Following the American Civil War Sesquicentennial with day by day writings of the time, currently 1863.

Post image for A Soldier’s Story of the Siege of Vicksburg–Osborn H. Oldroyd.

A Soldier’s Story of the Siege of Vicksburg–Osborn H. Oldroyd.

May 17, 2013

A Soldier’s Story of the Siege of Vicksburg–Osborn H. Oldroyd

MAY 17TH.—On the road to Vicksburg, resolved to capture the city or get badly whipped. We have not known defeat since we left Fort Donelson, and we propose to keep our good record up. We have seen hard times on some hotly contested fields, but mean to have nothing but victory, if possible, on our banner.

The advance of our army has made a grand sweep, pell-mell, over the rebel works at Big Black River, routing the foe and capturing twenty-five hundred prisoners with twenty-nine cannon. Their rifle pits were quite numerous, but they were all on low ground, so that when the word was given the Yankees rushed over them with the greatest ease. The rebs may be drawing us into a trap, but as yet we have not a moments’ fear of the result, for when Grant tells us to go over a thing we go, and feel safe in going. Even in time of peace we would not wish the great curtain that hides the future to be rolled away, nor do soldiers now ask to know what lies before them. But every day brings new scenes fraught with dangers, hair-breadth escapes or death, after which the ranks close and move on undaunted. And our love of country still grows as we go.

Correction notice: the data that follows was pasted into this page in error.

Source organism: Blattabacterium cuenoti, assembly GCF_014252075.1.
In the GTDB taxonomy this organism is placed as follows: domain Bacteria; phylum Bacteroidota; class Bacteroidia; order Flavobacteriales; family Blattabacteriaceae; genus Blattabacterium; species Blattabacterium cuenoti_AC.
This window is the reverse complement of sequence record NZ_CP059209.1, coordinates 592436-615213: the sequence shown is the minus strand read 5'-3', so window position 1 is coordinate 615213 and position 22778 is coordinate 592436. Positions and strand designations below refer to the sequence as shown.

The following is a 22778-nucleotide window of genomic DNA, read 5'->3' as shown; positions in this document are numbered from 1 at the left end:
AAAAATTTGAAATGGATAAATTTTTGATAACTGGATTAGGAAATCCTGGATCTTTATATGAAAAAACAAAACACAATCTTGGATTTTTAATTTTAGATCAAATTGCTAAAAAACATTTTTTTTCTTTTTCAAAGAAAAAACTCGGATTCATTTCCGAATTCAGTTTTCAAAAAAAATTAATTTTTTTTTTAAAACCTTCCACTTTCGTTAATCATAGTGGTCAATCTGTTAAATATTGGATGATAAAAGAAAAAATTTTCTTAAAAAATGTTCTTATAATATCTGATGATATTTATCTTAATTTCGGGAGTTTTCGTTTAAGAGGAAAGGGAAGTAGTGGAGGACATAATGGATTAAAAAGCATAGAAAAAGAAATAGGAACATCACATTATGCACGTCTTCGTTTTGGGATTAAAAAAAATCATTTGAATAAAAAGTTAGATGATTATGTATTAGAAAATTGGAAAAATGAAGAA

We camped within a few miles of Black River, perfectly satisfied, though we have had no hand in the slaughter to-day. We rather expected to be halted a few days at the river, where the enemy would surely be strongly fortified, and where, as they could certainly spare the greater part of their forces from Vicksburg, if they would but bring them out, they could make a desperate stand. We are now fighting hard for our grub, since we have nothing left but flour, and slapjacks lie too heavy on a soldier’s stomach. But there is great consolation in reflecting that behind us Uncle Sam keeps piled a bountiful supply all ready to be issued as soon as we can find a proper halting place.

Too many Slapjacks cause a soldier to dream of a feast at home.

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